Full citation

Roberts, E. B. (2007). Managing Invention and Innovation. Research Technology Management, 50(1), 35-54.

Format: Peer-reviewed article

Type: Research — Non-experimental

Experience level of reader: Fundamental

Annotation: This article was a reprint of the work originally published in 1988. Current reflections were added, however the majority of claims from the 1988 paper remained unchanged in the 2007 version. The overall theme of the work addresses the management of innovation via people, processes and planning. Claims are based upon an extensive examination of existing evidence, substantiated by case studies and experience.

Setting(s) to which the reported activities/findings are relevant: Large business, Small business (less than 500 employees)

Knowledge user(s) to whom the piece of literature may be relevant: Manufacturers

Knowledge user level addressed by the literature: Organization

This article uses the Commercial Devices and Services version of the NtK Model

Primary Findings

Primary Tips:

  • There are a variety of key roles in organizations generating innovations that require individual levels of support and monitoring. For example, there may be idea generators; entrepreneurs or product champions, program managers or leaders, gatekeepers or special communicators, and sponsors or coaches. Although these groups of employees will function as a cohesive unit, each type of employee may need differing forms of training, rewards, and performance measurement.
    Literature review and experience
  • Selected customers should be actively involved in the product development process on multiple occasions — early when the product is being defined, and again during the prototype development and testing activities.
    Literature review and experience

Secondary Findings

Secondary Barrier:

Failure to anticipate or react to technological threats can inhibit success. (Foster, R. N., 1986; Cooper, A. C., & Schendel, D., 1976)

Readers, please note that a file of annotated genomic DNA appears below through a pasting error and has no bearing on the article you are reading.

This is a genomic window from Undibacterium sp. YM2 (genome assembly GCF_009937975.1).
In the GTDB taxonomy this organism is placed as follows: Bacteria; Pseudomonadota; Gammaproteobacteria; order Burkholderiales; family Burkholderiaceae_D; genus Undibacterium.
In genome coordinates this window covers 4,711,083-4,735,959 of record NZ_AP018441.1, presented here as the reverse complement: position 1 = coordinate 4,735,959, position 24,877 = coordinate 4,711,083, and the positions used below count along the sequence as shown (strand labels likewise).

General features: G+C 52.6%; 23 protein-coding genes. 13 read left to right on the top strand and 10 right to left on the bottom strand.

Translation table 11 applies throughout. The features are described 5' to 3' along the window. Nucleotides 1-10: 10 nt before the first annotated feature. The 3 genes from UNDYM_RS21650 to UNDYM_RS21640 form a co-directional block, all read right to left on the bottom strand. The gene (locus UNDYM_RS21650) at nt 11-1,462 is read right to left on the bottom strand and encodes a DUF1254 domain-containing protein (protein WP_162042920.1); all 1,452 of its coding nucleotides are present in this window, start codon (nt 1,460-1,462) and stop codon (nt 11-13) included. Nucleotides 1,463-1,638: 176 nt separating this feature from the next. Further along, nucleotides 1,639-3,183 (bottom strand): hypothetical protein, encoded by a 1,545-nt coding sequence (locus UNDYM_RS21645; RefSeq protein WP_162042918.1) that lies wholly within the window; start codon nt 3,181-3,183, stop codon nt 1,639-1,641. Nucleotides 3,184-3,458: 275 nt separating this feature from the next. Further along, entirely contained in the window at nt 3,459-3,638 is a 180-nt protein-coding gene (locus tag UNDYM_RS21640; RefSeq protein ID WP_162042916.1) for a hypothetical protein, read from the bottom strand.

Occurrence of finding within the model: Step 2.2

Secondary Carriers:

  • A technological strategy or product innovation charter should be used, and should consider the current stages of an organization's main technology and the states of competing technology. The plan or charter should also consider the target business arenas; objectives of the product innovation; specific program of activities; the degree of innovation sought; and any special conditions or restrictions on the activity. (Crawford, C. M., 1980; Baker, M. R., & Pound, W. H., 1964)
    Occurrence of finding within the model: Step 2.2
  • Employ competitive product profiling to make comparisons with key competitors. Measures should include functional performance, acquisition cost, ease of use, operating cost, reliability, serviceability, and system compatibility. (Fusfeld, A. R., 1978)
    Occurrence of finding within the model: Step 2.2

Secondary Tips:

  • As the number of years a group has been together increases, productivity decreases. Upper management can improve the situation by ensuring that an appropriate leader is heading the group. (Katz, R., & Allen, T. J., 1982)
    Occurrence of finding within the model: Step 3.1, Step 4.1
  • To achieve the highest level of technical excellence, technical groups should be formed based on individual's areas of expertise. (Marquis, D. G., Straight, D. L., 1965)
    Occurrence of finding within the model: Step 3.1, Step 4.1
  • Creative tensions in groups can help to improve performance by providing security and stability while also offering challenges. Further, a mix of technical backgrounds, age, experience, and values can help improve group productivity. (Kuhn, T. S., 1963)
    Occurrence of finding within the model: Step 3.1, Step 4.1
  • The process of researching, developing, and producing innovations is iterative, and feedback loops are present at all stages. (Kline, S. J., 1985)
  • 60% to 80% of successful technical innovations were the result of attempts to meet a need or satisfy demand- i.e. market pull forces. (Utterback, J. M., 1974; Gerstenfeld, A., 1976; Rothwell, R., Freeman, C., Horsley, A., Jervis, V. T. P., Robertson, A. B., & Townsend, J., 1974)
    Occurrence of finding within the model: Step 1.1